Ryan Fitzpatrick isn't dead, but his arm is.
And if Jameis Winston suffers a severe injury, the Buccaneers' season might be, too.
On Friday, Tampa Bay, in need of an experienced backup quarterback, signed Fitzpatrick anyway. The deal is for one year and $3 million.
That's a bit rich for a quarterback you hope never has to throw a pass for you. Case Keenum, who played about as poorly as Fitzpatrick last season, signed a one-year, $2 million contract with the Vikings in April.
The reason Fitzpatrick, 34, is here as the backup to Winston has less to do with his arm than it does his intangibles. A 12-year veteran, he knows a thing or two about perseverance. He has, after all, survived stints in the NFL quarterback wastelands of St. Louis, Buffalo and New York.
Often in these kinds of situations — aging, ineffective quarterback assumes the role of clipboard carrier — we nod and apply the "mentor" label. Perhaps Fitzpatrick can be that to not only Winston but also Ryan Griffin, the Bucs' third-string quarterback the past two seasons. But before we bequeath a Mr. Miyagi-like mystique to Fitzpatrick, let's not forget that he had a league-high interception rate of 4.2 percent last season while on the Jets.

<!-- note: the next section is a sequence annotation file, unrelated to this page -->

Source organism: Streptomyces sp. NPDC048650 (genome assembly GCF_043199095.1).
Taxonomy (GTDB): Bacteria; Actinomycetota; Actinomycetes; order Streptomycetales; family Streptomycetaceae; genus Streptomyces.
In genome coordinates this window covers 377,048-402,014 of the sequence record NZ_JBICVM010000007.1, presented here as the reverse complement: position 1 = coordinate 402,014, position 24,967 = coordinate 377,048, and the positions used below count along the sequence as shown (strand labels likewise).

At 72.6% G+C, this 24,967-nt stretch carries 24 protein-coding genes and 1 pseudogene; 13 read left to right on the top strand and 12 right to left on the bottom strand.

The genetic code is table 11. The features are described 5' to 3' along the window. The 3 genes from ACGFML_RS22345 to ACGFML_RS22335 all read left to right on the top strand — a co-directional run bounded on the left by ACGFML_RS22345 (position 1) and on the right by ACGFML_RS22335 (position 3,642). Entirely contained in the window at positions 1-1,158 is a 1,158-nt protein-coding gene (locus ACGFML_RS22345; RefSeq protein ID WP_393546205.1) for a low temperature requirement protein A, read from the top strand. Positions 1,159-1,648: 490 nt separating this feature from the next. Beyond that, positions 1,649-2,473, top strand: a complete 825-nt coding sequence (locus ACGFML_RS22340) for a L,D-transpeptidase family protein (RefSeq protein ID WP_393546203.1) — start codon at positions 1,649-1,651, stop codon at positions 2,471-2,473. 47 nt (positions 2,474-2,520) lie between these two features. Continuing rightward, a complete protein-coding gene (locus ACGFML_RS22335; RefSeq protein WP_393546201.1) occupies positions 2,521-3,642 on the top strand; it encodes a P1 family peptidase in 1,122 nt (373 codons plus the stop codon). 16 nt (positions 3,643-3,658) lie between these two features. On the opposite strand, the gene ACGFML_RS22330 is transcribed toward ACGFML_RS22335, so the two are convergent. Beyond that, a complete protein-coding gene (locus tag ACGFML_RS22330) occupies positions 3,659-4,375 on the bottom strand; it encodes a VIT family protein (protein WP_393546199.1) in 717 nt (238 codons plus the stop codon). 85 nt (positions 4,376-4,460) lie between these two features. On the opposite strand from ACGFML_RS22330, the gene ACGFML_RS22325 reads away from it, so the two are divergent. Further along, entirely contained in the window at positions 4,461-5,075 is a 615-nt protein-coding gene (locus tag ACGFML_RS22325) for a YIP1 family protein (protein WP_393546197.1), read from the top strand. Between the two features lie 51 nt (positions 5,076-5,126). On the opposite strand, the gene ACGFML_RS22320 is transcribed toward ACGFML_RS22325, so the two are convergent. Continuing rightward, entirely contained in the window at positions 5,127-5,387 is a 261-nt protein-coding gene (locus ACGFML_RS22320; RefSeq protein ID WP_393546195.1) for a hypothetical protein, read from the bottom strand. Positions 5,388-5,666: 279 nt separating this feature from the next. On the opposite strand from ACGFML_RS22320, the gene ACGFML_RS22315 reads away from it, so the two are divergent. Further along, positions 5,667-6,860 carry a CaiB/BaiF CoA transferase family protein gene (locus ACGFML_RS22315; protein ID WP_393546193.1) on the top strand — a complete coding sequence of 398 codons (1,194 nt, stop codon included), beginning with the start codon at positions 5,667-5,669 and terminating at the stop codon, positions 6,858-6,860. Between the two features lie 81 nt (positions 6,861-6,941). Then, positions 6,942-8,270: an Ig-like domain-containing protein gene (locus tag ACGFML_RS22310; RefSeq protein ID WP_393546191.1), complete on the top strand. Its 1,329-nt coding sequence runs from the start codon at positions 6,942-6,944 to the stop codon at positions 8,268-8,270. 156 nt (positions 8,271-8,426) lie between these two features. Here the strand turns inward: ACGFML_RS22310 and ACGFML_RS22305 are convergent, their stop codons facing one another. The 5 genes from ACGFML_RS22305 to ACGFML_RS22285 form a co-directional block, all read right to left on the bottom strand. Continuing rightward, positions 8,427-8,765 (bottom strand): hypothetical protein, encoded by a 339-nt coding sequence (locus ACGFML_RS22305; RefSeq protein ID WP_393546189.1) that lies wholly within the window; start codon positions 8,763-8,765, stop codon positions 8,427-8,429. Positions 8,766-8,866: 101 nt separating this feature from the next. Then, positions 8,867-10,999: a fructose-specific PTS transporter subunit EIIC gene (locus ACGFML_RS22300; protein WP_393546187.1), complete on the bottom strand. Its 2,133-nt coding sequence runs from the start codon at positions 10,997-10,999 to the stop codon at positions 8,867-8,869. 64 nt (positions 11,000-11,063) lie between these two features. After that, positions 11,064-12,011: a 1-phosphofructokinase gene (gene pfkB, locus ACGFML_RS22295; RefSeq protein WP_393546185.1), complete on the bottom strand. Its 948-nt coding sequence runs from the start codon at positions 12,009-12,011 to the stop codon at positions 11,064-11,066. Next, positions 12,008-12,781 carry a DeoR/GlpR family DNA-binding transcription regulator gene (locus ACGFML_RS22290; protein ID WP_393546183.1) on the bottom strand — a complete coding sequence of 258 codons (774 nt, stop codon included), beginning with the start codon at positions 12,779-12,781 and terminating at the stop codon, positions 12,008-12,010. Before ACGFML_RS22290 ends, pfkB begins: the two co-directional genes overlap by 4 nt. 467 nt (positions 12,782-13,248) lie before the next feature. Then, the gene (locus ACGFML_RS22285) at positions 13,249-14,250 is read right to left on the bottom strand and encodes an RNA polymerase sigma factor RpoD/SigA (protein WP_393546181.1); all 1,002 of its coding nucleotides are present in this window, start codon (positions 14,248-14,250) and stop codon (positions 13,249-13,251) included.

Fitzpatrick is not a precision passer — he never has been. Only 65.9 percent of his passes were on target last season, according to research by Cian Fahey of Pre-Snap Reads. That accuracy percentage ranked 32nd of 33 qualifying quarterbacks. Winston ranked 31st, with a 66.2 accuracy percentage.
Yes, Fitzpatrick threw 31 touchdowns and passed for almost 4,000 yards in 2015, but that season was a mirage. His 72.0 accuracy percentage ranked 34th out of 35 qualifying quarterbacks. Winston was No. 35.
Fitzpatrick can still throw screens to running backs but can't be trusted on passes down the field, a legitimate problem if, by chance, he is pressed into action in one of the league's most aggressive offenses. He completed 19-of-51 deep passes (throws targeted at least 20 yards past the line of scrimmage) for 556 yards, three touchdowns and three interceptions last season, according to Pro Football Focus. His 73.7 quarterback rating on such throws ranked 23rd.
Fitzpatrick's flaws are serious, but he might have been the best of what's available this late in the offseason. Especially if you're not interested in better options like Colin Kaepernick.
Contact Thomas Bassinger at firstname.lastname@example.org. Follow @tometrics.